Title: Galapagos: Preserving Darwin’s legacy, Second Edition
Author: Tui De Roy
Publisher: Bloomsbury Natural History
On sale: July 14, 2016, in the United States and Britain; August 1, 2016, in Australia and New Zealand
Best for: General science audience, age 12 and up
Reviewer’s Rating: 5 out of 5
Tui De Roy wrote the first edition of this book to commemorate the 50th anniversary in 2009 of the Charles Darwin Foundation’s establishment in the Galapagos Islands. The second edition updates multiple chapters with new photography and information on scientific developments.
The book consists of a prologue by author Tui De Roy; a foreword by Sarah Darwin, descendant of the famous scientist and also a researcher in her own right at the Natural History Museum in London; “Galapagos Plan” by the provincial governor of the Galapagos; “Science for the Galapagos” by the executive director of the Charles Darwin Foundation; and 28 chapters by scientists highlighting their research and restoration efforts. There are over 600 original photographs from Tui De Roy and the contributing researchers.
Topics covered are wide ranging and include, among others, the volcanic origins of the islands, the paleoclimate, vertebrate diversity, lichens, insular flora, snails, shark migrations, giant tortoises, iguanas, Darwin’s finches, penguins, sea lions, parasites, eradication of invasive species, and tortoise repopulation efforts.
All the chapters are written by experts who have spent years researching their topics. They communicate clearly, in typically five to eight pages of text, about their subjects and what makes the Galapagos unique. These scientists have written under De Roy’s editorial direction in a manner suitable for a general audience. Some of my favorite chapters were on the marine iguanas, Darwin’s finches, the Galapagos hawk, and biological control with ladybirds.
The chapter on the Galapagos hawk describes the dominant land predator in the insular ecosystems. The hawks demonstrate differences in their populations on the various islands. On some islands, the hawks are monogamous, as is typical with hawks elsewhere, while on Pinta and Marchena islands they are polyandrous, where one female mates with a group of adult males. It’s quite a fascinating read and accompanied by excellent photography.
The biological control chapter demonstrates the care scientists took in investigating the effectiveness and ecological impact of introducing the ladybird beetle to control a rampant introduced scale disease. This chapter gave insight into the concerns and tradeoffs scientists considered, and the measures they took, in deciding whether or not a nonnative predatory insect could be released on the islands.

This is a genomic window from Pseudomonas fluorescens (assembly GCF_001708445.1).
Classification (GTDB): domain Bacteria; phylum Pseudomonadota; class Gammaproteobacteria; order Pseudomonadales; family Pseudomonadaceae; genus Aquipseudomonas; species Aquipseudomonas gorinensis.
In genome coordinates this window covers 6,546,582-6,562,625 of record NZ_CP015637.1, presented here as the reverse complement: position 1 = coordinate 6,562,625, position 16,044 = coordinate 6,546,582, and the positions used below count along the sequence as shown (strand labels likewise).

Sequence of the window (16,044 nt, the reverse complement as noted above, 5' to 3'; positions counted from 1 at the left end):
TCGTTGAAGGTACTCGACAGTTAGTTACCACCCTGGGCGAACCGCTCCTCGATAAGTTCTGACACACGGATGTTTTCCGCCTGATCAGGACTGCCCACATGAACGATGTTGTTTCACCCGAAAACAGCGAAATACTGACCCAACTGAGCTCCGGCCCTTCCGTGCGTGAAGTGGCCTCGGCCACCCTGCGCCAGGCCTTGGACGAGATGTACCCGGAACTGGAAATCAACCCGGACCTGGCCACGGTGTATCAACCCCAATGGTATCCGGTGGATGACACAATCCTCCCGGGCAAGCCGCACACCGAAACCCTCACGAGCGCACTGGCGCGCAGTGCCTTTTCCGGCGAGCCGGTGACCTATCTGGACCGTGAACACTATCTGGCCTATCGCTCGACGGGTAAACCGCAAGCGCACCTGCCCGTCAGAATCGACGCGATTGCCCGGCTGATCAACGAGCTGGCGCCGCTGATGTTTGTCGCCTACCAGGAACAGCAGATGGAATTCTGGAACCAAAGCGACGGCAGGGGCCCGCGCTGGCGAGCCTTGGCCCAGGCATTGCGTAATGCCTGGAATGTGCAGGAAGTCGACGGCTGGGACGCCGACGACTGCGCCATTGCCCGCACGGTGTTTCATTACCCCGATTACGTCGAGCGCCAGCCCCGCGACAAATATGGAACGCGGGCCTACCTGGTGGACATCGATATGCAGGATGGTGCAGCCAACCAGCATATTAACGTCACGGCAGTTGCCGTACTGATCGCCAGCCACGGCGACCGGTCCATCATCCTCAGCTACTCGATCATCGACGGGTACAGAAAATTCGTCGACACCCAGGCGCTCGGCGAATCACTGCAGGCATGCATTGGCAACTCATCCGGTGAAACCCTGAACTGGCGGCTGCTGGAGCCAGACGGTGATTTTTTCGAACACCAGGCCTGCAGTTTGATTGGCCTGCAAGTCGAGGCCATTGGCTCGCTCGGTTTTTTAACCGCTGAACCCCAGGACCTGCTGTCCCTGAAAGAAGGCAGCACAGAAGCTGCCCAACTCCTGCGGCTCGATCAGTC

The book brings a sense of the Galapagos Islands’ fragility and uniqueness to readers. This helps support researchers and conservationists by increasing public awareness of the flora and fauna in the Galapagos.
I highly recommend this book to a general audience. Galapagos: Preserving Darwin’s Legacy will invigorate curious minds to strive to understand and celebrate nature. The book will appeal particularly to people interested in the natural history, ecology, and species diversity of the Galapagos Islands. Researchers discuss their work in easily accessible language in 28 articles on varied topics. All articles are accompanied by breathtaking photography. Readers can easily pick and choose topics of interest without depending on content in other chapters, making the book ideal to read even on a busy schedule. I’m confident that readers will not only be personally stimulated by the book but will also find something exciting in it to share with family or friends.
About Tui De Roy
Tui De Roy, a long-term resident of the Galapagos Islands, moved there with her parents at the age of two. She is a world-renowned, award-winning wildlife photographer and writer, as well as an acclaimed conservationist. De Roy was a founding fellow of the International League of Conservation Photographers. Her work has been published in more than 40 countries, with seven large-format books on the Galapagos; others on the Andes, Antarctica, and New Zealand; and two other Bloomsbury books: Albatross and Penguins. She currently resides in New Zealand and works commercially as a freelance nature photographer as part of Roving Tortoise Worldwide Nature Photography http://www.rovingtortoise.com/.
About Steven Spence
Steven is a long-time contributor to GotScience.org. He usually writes articles about nature, especially birds of prey, bees, or fossils, accompanied by his own photography. Steven is also a board member of Science Connected, the parent organization of GotScience.org.
Featured photo of a Galapagos iguana courtesy of Frank Am Main via Flickr. Cover art of book courtesy of Bloomsbury Natural History.
GotScience.org translates complex research findings into accessible insights on science, nature, and technology. Help keep GotScience free: Donate or visit our gift shop. For more science news subscribe to our weekly digest.